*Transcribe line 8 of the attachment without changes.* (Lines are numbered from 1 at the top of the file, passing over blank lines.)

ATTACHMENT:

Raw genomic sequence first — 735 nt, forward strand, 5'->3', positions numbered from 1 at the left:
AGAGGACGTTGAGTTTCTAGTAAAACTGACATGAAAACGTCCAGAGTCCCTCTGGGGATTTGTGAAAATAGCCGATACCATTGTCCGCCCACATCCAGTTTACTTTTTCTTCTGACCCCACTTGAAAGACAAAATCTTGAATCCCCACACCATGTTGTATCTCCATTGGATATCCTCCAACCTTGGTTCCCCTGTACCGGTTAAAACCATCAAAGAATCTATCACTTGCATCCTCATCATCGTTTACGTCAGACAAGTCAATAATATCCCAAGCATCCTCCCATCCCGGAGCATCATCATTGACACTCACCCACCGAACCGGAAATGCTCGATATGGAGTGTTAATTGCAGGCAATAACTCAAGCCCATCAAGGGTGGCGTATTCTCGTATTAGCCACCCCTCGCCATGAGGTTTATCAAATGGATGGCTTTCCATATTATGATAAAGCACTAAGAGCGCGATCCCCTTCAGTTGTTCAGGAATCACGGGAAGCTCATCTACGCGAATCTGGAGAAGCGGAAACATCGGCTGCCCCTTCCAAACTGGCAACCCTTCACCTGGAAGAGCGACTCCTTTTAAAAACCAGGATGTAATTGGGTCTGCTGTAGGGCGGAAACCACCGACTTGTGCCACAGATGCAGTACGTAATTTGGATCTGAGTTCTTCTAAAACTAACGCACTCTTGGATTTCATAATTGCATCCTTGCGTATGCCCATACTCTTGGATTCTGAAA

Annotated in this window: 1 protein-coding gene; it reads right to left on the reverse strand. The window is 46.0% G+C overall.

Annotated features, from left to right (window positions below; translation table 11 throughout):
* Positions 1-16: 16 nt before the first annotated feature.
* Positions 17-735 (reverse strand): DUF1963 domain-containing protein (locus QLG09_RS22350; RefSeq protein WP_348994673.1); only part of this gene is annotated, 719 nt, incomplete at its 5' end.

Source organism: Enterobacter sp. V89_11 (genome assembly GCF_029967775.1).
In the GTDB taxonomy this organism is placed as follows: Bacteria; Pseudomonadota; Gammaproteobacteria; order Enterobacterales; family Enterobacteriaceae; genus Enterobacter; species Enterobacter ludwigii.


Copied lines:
In the GTDB taxonomy this organism is placed as follows: Bacteria; Pseudomonadota; Gammaproteobacteria; order Enterobacterales; family Enterobacteriaceae; genus Enterobacter; species Enterobacter ludwigii.